\begin{equation*} a = nq + r \end{equation*}

where $0 \leq r \lt n\text{.}$ This equation tells us that $r = a - nq \in I\text{,}$ but $r$ must be $0$ since $n$ is the least positive element in $I\text{.}$ Therefore, $a = nq$ and $I = \langle n \rangle\text{.}$

###### Example5.26.

The set $n {\mathbb Z}$ is ideal in the ring of integers. If $na$ is in $n{\mathbb Z}$ and $b$ is in ${\mathbb Z}\text{,}$ then $nab$ is in $n {\mathbb Z}$ as required. In fact, by Theorem 5.25, these are the only ideals of ${\mathbb Z}\text{.}$

###### Proof.

We know from group theory that $\ker \phi$ is an additive subgroup of $R\text{.}$ Suppose that $r \in R$ and $a \in \ker \phi\text{.}$ Then we must show that $ar$ and $ra$ are in $\ker \phi\text{.}$ However,

\begin{equation*} \phi(ar) = \phi(a) \phi(r) = 0 \phi(r) = 0 \end{equation*}

and

\begin{equation*} \phi(ra) = \phi(r) \phi(a) = \phi(r)0 = 0\text{.} \end{equation*}
###### Remark5.28.

In our definition of an ideal we have required that $rI \subset I$ and $Ir \subset I$ for all $r \in R\text{.}$ Such ideals are sometimes referred to as two-sided ideals. We can also consider one-sided ideals; that is, we may require only that either $rI \subset I$ or $Ir \subset I$ for $r \in R$ hold but not both. Such ideals are called left ideals and right ideals, respectively. Of course, in a commutative ring any ideal must be two-sided. In this text we will concentrate on two-sided ideals.

###### Proof.

We already know that $R/I$ is an abelian group under addition. Let $r+I$ and $s +I$ be in $R/I\text{.}$ We must show that the product $(r + I)(s + I) = rs + I$ is independent of the choice of coset; that is, if $r' \in r+I$ and $s' \in s+I\text{,}$ then $r's'$ must be in $rs+I\text{.}$ Since $r' \in r+I\text{,}$ there exists an element $a$ in $I$ such that $r' = r + a\text{.}$ Similarly, there exists a $b \in I$ such that $s' = s + b\text{.}$ Notice that

\begin{equation*} r' s' = (r+a)(s+b) = rs + as + rb + ab \end{equation*}

and $as + rb + ab \in I$ since $I$ is an ideal; consequently, $r' s' \in rs + I\text{.}$ We will leave as an exercise the verification of the associative law for multiplication and the distributive laws.

The ring $R/I$ in Theorem 5.29 is called the factor or quotient ring. Just as with group homomorphisms and normal subgroups, there is a relationship between ring homomorphisms and ideals.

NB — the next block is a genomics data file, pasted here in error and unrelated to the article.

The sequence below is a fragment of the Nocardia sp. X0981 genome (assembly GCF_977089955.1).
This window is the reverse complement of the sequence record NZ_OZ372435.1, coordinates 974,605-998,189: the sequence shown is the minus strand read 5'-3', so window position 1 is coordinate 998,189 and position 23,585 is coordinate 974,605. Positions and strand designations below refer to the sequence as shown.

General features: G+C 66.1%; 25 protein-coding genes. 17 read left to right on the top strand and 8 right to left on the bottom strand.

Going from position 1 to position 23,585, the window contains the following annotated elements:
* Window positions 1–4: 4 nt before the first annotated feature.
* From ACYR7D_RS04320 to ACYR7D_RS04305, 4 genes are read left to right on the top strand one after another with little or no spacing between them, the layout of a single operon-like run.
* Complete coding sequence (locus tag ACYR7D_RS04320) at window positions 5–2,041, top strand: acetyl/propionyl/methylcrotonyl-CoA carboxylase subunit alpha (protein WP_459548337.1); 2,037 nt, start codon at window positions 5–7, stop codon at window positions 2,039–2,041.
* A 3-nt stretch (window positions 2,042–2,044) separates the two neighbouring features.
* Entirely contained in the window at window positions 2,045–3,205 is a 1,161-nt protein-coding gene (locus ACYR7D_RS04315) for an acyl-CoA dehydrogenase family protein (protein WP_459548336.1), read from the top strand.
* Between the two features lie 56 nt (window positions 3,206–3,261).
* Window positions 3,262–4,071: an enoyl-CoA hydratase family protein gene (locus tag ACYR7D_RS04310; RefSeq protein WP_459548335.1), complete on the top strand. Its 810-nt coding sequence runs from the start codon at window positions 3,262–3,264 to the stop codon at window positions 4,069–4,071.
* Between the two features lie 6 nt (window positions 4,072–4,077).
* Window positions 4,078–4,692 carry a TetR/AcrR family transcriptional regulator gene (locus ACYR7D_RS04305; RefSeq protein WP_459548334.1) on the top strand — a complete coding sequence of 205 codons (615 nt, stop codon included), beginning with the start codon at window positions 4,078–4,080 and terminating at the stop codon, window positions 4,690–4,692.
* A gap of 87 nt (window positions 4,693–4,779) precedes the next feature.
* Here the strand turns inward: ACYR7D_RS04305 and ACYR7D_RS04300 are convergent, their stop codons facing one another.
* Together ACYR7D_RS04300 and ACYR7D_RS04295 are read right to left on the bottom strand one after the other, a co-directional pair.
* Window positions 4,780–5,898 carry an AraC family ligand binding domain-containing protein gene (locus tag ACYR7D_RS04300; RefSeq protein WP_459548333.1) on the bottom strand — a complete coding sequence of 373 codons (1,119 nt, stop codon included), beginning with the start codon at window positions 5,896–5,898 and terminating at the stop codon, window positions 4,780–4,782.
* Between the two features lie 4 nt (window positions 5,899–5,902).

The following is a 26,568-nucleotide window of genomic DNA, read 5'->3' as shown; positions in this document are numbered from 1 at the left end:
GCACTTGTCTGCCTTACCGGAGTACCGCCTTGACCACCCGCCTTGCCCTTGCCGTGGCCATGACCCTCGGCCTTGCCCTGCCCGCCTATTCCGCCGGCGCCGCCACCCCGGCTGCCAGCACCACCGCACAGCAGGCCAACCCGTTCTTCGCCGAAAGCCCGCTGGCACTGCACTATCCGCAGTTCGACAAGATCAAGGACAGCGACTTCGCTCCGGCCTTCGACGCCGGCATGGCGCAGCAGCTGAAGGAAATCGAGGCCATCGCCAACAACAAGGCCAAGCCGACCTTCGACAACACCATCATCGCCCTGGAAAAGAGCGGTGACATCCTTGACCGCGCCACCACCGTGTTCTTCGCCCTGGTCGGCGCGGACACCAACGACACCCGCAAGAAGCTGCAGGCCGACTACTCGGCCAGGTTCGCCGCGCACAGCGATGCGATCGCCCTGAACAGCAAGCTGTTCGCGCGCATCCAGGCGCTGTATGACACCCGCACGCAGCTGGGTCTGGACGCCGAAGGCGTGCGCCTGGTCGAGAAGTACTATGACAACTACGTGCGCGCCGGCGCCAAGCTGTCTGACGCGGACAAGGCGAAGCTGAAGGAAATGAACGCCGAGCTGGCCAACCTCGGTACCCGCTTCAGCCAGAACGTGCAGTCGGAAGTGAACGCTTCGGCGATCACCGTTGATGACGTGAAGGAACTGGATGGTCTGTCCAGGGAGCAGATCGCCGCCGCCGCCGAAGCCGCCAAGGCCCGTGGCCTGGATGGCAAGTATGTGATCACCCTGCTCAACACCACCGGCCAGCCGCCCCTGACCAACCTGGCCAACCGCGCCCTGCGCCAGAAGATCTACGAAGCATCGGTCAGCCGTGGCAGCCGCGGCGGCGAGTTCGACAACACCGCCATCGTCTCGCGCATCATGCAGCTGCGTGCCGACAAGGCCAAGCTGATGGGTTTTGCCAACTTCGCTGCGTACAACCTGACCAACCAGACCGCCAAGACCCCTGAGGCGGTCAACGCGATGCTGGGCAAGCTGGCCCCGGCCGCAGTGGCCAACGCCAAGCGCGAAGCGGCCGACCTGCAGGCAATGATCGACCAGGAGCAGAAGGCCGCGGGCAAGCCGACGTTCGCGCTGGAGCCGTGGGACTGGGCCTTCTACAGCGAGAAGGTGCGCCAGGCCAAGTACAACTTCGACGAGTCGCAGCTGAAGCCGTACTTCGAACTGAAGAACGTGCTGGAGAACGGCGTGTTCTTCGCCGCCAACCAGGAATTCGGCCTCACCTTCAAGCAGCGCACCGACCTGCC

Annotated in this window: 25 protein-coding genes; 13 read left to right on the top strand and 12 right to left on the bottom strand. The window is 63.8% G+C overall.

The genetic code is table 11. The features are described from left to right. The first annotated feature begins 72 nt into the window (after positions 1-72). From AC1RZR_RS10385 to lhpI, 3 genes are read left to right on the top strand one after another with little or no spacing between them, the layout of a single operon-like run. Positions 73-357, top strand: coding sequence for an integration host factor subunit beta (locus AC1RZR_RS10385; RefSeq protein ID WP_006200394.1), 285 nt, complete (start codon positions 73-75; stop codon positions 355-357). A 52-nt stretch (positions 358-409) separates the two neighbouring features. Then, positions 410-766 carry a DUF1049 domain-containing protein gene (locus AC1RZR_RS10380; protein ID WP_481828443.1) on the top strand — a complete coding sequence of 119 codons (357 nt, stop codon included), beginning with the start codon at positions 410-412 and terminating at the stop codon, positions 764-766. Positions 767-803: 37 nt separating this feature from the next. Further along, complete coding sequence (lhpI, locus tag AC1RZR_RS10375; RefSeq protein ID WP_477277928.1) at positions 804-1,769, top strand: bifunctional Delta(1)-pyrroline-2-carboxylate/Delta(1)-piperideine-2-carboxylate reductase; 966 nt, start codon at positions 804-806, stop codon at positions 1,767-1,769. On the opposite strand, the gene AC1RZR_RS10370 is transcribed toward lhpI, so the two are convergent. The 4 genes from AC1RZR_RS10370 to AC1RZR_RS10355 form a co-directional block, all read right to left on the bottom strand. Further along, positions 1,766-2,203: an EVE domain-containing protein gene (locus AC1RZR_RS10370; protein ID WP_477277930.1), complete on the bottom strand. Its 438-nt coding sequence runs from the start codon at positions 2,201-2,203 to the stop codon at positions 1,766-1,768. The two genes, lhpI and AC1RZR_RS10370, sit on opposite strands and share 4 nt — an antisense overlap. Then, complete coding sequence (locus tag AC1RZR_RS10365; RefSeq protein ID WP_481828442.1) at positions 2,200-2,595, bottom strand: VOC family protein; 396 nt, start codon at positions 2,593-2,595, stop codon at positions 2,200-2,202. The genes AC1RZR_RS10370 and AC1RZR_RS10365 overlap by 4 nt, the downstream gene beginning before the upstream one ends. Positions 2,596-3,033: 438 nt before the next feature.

###### Proof.

Certainly $\phi : R \rightarrow R/I$ is a surjective abelian group homomorphism. It remains to show that $\phi$ works correctly under ring multiplication. Let $r$ and $s$ be in $R\text{.}$ Then

\begin{equation*} \phi(r) \phi(s) = (r + I)(s+I) = rs + I = \phi(rs)\text{,} \end{equation*}

which completes the proof of the theorem.

The map $\phi : R \rightarrow R/I$ is often called the natural or canonical homomorphism. In ring theory we have isomorphism theorems relating ideals and ring homomorphisms similar to the isomorphism theorems for groups that relate normal subgroups and homomorphisms in Chapter 4. We will prove only the First Isomorphism Theorem for rings in this chapter and leave the proofs of the other two theorems as exercises. All of the proofs are similar to the proofs of the isomorphism theorems for groups.

###### Proof.

Let $K = \ker \psi\text{.}$ By the First Isomorphism Theorem for groups, there exists a well-defined group homomorphism $\eta: R/K \rightarrow \psi(R)$ defined by $\eta(r + K) = \psi(r)$ for the additive abelian groups $R$ and $R/K\text{.}$ To show that this is a ring homomorphism, we need only show that $\eta( (r + K)(s + K) ) = \eta(r + K) \eta( s + K)\text{;}$ but

\begin{align*} \eta( (r + K)( s +K )) & = \eta(r s +K )\\ & = \psi(r s)\\ & = \psi(r) \psi(s)\\ & = \eta( r + K ) \eta( s + K )\text{.} \end{align*}

###### 1.

Which of the following is true of the kernel of a ring homomorphism? Briefly explain.

1. The kernel is the set of all things sent to 0.

2. The kernel is the set of all things sent to 1.

3. The kernel is the set of all things sent to either 0 or 1.

4. The kernel is the set of all things sent to both 0 and 1.

###### 2.

What is an ideal of a ring? How do ideals relate to subrings?

###### 3.

If $R$ is a ring and $I$ is an ideal, what sort of thing is $R/I\text{?}$ What do its elements look like and what operation(s) exist for it?